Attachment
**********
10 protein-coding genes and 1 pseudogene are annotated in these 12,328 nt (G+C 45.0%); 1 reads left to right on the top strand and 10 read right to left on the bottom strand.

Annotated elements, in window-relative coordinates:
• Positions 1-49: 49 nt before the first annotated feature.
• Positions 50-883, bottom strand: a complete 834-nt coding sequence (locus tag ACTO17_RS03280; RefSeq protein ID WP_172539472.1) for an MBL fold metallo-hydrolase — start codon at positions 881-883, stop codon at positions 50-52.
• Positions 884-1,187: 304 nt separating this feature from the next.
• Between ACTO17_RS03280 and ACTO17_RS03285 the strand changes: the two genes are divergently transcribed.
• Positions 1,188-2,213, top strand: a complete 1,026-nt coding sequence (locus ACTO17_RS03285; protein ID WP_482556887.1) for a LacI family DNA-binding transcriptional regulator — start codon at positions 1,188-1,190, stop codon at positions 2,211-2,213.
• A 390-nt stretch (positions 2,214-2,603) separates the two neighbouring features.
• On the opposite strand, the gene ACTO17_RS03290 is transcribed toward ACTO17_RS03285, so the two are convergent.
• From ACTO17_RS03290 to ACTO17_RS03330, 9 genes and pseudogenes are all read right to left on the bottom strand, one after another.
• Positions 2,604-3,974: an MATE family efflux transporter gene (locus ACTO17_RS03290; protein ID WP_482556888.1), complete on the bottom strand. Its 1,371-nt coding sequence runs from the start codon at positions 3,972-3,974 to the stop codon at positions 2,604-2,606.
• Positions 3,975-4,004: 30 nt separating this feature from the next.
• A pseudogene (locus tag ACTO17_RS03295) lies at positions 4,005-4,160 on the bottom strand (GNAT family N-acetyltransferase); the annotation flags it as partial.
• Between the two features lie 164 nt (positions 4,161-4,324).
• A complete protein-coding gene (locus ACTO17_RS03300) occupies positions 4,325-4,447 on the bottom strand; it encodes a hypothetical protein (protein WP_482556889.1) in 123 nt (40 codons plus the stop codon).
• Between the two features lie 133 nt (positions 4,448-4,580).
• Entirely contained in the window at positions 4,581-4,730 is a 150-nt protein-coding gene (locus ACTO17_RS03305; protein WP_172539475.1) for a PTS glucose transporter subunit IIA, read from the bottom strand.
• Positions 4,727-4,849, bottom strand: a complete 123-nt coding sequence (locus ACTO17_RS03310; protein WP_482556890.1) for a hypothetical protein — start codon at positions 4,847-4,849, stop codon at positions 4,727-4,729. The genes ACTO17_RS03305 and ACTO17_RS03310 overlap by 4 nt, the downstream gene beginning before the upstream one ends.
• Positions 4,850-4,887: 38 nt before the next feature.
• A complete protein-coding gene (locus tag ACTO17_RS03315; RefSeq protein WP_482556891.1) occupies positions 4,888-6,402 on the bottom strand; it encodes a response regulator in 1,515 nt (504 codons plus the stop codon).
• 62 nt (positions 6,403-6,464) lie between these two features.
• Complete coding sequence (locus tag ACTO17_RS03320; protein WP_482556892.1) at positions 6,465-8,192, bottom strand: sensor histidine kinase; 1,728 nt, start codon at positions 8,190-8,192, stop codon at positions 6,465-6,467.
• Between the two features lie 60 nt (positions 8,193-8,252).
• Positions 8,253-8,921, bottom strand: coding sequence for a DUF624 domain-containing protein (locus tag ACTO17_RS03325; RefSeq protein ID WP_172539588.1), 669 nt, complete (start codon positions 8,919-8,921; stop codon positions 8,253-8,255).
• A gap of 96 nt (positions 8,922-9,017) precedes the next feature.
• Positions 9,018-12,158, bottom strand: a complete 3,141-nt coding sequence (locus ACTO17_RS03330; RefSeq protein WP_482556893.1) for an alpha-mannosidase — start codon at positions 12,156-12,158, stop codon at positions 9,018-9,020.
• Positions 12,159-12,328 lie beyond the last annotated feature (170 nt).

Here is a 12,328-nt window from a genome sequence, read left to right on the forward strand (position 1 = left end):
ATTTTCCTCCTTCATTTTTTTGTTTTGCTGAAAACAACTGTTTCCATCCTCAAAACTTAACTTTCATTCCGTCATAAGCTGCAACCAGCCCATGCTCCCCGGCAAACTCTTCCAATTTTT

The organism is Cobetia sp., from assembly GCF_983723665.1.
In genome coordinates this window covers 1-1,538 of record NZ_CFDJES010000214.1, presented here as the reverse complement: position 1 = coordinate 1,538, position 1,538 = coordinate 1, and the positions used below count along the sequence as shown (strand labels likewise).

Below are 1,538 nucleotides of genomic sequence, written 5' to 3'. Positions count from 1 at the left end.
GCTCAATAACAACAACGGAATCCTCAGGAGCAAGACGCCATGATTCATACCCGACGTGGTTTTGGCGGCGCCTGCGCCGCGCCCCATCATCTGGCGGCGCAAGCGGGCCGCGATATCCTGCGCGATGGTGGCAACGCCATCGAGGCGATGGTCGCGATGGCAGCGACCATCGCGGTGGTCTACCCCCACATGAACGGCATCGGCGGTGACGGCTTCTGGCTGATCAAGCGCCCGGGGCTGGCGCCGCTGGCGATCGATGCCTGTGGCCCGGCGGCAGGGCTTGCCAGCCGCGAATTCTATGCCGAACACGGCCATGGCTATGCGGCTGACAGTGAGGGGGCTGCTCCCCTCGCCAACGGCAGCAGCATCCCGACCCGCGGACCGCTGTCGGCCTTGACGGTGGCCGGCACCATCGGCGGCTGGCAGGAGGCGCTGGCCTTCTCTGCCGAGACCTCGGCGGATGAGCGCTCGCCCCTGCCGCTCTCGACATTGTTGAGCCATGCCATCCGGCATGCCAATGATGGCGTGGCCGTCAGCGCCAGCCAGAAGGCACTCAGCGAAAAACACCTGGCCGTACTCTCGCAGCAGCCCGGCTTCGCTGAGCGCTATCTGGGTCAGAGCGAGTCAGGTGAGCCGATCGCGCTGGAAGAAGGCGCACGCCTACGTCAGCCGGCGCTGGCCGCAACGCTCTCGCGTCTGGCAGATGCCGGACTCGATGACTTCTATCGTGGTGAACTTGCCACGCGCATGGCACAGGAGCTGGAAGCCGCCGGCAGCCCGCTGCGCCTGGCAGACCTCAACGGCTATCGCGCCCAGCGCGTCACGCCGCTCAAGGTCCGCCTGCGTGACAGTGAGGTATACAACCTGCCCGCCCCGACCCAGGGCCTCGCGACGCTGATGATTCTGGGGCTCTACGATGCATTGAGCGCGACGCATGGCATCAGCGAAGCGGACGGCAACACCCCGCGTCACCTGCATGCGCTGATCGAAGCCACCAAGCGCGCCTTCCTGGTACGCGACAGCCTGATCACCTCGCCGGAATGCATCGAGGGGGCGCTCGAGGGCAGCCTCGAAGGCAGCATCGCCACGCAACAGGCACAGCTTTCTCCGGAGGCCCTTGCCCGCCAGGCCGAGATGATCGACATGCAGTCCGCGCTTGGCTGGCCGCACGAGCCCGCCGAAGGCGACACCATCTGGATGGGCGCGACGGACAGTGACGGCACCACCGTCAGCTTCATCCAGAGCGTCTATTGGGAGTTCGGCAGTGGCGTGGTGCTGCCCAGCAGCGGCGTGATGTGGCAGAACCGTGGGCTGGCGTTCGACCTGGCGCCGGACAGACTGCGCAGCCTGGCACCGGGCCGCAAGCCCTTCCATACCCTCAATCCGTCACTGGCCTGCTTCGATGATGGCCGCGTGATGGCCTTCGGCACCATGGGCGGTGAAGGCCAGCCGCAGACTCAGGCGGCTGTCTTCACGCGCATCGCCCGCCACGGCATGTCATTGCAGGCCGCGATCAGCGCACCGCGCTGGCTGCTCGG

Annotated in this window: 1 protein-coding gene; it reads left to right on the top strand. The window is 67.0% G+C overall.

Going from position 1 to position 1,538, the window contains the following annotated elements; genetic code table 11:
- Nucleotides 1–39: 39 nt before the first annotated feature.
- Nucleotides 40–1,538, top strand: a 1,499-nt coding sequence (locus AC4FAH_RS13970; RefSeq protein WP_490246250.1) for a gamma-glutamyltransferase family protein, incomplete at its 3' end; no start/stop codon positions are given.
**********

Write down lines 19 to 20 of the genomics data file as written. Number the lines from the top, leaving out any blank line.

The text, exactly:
• Positions 4,850-4,887: 38 nt before the next feature.
• A complete protein-coding gene (locus tag ACTO17_RS03315; RefSeq protein WP_482556891.1) occupies positions 4,888-6,402 on the bottom strand; it encodes a response regulator in 1,515 nt (504 codons plus the stop codon).